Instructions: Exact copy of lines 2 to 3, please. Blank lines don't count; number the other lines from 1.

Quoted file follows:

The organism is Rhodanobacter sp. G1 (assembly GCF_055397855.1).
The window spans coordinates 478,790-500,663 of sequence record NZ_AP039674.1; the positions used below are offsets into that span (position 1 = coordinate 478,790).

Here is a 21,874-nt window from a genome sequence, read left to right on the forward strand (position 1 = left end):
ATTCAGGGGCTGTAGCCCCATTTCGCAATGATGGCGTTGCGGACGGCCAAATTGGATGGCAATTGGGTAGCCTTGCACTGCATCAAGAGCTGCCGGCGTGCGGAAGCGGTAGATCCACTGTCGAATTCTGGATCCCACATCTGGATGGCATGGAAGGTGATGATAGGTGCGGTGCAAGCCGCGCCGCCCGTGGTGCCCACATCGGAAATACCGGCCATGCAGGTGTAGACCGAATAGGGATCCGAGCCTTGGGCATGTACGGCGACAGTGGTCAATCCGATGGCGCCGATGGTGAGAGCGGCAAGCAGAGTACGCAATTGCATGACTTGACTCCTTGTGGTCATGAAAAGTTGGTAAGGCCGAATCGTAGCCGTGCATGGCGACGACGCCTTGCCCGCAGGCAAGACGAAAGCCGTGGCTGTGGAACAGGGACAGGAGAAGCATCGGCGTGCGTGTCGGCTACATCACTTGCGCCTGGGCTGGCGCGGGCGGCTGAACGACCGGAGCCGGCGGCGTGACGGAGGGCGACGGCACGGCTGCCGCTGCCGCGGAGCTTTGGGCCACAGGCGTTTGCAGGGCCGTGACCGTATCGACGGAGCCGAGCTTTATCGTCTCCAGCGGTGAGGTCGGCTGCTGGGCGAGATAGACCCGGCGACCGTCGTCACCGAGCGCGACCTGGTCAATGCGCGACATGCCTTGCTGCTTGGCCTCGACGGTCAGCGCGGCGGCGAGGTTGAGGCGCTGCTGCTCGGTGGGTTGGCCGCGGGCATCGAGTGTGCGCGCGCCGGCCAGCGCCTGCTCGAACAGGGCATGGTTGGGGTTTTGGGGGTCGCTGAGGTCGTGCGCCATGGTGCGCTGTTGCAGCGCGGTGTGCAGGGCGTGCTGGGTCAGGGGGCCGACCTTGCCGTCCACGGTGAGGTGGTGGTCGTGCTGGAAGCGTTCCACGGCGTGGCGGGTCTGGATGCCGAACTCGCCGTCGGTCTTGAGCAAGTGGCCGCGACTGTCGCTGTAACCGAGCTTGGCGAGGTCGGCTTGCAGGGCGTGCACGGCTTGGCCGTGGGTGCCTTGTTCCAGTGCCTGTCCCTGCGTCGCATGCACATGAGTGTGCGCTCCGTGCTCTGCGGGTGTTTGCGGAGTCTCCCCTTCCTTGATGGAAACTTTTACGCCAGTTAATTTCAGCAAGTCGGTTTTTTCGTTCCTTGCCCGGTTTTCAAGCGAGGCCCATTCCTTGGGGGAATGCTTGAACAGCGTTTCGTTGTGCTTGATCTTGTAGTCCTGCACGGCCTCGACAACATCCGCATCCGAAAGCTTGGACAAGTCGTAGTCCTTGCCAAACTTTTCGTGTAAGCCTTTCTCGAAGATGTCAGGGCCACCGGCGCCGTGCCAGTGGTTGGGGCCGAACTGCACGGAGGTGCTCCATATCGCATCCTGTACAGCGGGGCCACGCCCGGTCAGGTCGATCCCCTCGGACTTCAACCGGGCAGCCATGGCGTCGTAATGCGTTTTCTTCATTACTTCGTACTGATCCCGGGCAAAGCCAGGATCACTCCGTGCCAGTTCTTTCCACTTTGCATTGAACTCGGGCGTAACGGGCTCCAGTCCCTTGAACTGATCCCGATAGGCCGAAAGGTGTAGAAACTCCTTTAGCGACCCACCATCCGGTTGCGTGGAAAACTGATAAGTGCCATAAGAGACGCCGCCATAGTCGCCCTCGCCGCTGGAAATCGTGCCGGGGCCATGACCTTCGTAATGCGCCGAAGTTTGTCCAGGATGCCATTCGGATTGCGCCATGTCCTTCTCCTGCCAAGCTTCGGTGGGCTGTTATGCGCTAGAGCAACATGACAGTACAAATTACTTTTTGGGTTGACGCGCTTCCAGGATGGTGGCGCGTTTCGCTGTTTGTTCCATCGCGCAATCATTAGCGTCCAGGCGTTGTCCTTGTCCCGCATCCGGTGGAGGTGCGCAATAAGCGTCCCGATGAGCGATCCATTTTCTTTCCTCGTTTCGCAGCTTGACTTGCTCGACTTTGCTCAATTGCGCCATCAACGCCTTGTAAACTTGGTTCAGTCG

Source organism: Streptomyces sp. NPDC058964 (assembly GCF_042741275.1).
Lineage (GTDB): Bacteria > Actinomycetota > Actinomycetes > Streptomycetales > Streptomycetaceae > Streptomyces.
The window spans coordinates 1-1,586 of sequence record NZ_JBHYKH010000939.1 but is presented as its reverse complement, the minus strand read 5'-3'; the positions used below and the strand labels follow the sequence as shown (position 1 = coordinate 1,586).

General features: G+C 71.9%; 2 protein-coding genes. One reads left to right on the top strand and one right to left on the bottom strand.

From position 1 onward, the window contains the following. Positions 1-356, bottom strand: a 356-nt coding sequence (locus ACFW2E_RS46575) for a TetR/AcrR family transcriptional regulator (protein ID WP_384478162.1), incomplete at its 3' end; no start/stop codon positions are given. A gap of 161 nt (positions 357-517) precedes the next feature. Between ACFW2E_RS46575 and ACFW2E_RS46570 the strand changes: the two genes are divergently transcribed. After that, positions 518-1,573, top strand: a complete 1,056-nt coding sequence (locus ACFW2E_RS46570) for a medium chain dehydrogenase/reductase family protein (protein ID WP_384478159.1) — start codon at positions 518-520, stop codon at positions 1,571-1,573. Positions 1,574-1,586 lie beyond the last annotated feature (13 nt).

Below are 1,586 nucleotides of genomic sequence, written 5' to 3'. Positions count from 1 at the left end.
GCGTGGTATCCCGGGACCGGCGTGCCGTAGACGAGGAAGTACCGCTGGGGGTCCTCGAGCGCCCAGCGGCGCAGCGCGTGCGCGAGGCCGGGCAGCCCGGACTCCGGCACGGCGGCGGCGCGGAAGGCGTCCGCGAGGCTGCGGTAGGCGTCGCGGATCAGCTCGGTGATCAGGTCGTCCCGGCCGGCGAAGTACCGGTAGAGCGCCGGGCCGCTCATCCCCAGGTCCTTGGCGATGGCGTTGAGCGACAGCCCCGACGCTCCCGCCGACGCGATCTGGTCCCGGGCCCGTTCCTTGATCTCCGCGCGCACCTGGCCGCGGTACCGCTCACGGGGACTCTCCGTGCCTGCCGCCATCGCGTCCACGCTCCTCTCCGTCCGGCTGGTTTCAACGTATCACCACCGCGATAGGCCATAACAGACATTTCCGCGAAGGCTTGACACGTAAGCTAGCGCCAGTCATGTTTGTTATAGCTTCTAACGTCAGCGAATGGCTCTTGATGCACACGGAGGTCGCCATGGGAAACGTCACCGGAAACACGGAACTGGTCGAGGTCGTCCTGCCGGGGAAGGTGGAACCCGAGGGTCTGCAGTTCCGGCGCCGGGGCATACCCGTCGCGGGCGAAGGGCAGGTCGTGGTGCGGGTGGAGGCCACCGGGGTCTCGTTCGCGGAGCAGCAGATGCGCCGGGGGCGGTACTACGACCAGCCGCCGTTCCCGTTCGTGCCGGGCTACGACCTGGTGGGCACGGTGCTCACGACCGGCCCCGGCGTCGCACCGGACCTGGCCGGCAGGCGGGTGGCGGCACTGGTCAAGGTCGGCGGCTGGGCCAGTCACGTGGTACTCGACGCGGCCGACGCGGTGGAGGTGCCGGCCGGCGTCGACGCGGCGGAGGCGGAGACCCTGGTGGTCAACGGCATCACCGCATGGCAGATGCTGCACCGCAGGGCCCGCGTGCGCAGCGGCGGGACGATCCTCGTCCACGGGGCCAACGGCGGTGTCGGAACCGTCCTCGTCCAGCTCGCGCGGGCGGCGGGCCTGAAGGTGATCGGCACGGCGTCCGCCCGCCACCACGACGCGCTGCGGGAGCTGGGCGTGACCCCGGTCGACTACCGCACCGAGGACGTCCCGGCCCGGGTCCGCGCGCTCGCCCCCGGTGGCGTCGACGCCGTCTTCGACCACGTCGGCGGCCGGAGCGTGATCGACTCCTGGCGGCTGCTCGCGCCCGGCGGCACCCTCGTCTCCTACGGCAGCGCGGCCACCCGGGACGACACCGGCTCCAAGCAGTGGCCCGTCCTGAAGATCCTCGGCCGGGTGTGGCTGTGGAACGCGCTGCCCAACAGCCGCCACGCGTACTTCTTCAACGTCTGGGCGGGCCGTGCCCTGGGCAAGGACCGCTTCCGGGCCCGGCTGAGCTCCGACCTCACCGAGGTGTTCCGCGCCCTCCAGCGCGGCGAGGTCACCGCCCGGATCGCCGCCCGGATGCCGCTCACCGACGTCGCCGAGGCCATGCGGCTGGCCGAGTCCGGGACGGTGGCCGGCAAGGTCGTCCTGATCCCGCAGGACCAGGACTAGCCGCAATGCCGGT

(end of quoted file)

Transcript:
The window spans coordinates 478,790-500,663 of sequence record NZ_AP039674.1; the positions used below are offsets into that span (position 1 = coordinate 478,790).

Here is a 21,874-nt window from a genome sequence, read left to right on the forward strand (position 1 = left end):